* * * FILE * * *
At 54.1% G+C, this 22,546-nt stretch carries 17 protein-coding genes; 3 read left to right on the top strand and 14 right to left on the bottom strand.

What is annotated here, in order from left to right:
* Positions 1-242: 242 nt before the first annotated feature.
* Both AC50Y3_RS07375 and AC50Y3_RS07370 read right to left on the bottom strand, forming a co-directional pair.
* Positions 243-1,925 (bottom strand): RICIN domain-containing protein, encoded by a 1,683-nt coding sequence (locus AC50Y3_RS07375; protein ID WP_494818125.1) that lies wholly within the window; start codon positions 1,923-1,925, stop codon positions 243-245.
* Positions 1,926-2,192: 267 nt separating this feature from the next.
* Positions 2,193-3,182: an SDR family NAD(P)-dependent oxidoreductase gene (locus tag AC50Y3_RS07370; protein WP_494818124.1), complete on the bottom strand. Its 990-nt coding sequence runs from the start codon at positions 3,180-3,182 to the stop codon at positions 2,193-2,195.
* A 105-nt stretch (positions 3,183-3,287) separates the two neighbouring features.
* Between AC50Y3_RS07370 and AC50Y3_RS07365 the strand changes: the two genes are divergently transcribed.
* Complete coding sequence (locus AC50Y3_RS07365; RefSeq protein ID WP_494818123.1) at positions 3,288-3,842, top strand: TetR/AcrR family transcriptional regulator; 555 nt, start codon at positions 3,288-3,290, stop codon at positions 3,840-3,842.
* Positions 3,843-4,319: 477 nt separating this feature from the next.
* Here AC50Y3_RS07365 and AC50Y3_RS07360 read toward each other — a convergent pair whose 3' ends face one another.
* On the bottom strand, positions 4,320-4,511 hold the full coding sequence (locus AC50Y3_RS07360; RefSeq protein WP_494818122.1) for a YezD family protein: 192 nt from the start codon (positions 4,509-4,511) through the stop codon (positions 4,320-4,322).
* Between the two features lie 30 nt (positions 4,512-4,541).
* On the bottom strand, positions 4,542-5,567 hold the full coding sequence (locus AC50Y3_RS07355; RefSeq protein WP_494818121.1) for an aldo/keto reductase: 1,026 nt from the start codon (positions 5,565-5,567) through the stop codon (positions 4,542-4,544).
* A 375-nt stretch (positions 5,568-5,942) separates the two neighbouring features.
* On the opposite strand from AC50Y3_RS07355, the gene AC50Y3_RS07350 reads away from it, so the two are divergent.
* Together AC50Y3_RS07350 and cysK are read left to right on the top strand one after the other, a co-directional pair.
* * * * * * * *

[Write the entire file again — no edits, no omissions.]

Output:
At 54.1% G+C, this 22,546-nt stretch carries 17 protein-coding genes; 3 read left to right on the top strand and 14 right to left on the bottom strand.

What is annotated here, in order from left to right:
* Positions 1-242: 242 nt before the first annotated feature.
* Both AC50Y3_RS07375 and AC50Y3_RS07370 read right to left on the bottom strand, forming a co-directional pair.
* Positions 243-1,925 (bottom strand): RICIN domain-containing protein, encoded by a 1,683-nt coding sequence (locus AC50Y3_RS07375; protein ID WP_494818125.1) that lies wholly within the window; start codon positions 1,923-1,925, stop codon positions 243-245.
* Positions 1,926-2,192: 267 nt separating this feature from the next.
* Positions 2,193-3,182: an SDR family NAD(P)-dependent oxidoreductase gene (locus tag AC50Y3_RS07370; protein WP_494818124.1), complete on the bottom strand. Its 990-nt coding sequence runs from the start codon at positions 3,180-3,182 to the stop codon at positions 2,193-2,195.
* A 105-nt stretch (positions 3,183-3,287) separates the two neighbouring features.
* Between AC50Y3_RS07370 and AC50Y3_RS07365 the strand changes: the two genes are divergently transcribed.
* Complete coding sequence (locus AC50Y3_RS07365; RefSeq protein ID WP_494818123.1) at positions 3,288-3,842, top strand: TetR/AcrR family transcriptional regulator; 555 nt, start codon at positions 3,288-3,290, stop codon at positions 3,840-3,842.
* Positions 3,843-4,319: 477 nt separating this feature from the next.
* Here AC50Y3_RS07365 and AC50Y3_RS07360 read toward each other — a convergent pair whose 3' ends face one another.
* On the bottom strand, positions 4,320-4,511 hold the full coding sequence (locus AC50Y3_RS07360; RefSeq protein WP_494818122.1) for a YezD family protein: 192 nt from the start codon (positions 4,509-4,511) through the stop codon (positions 4,320-4,322).
* Between the two features lie 30 nt (positions 4,512-4,541).
* On the bottom strand, positions 4,542-5,567 hold the full coding sequence (locus AC50Y3_RS07355; RefSeq protein WP_494818121.1) for an aldo/keto reductase: 1,026 nt from the start codon (positions 5,565-5,567) through the stop codon (positions 4,542-4,544).
* A 375-nt stretch (positions 5,568-5,942) separates the two neighbouring features.
* On the opposite strand from AC50Y3_RS07355, the gene AC50Y3_RS07350 reads away from it, so the two are divergent.
* Together AC50Y3_RS07350 and cysK are read left to right on the top strand one after the other, a co-directional pair.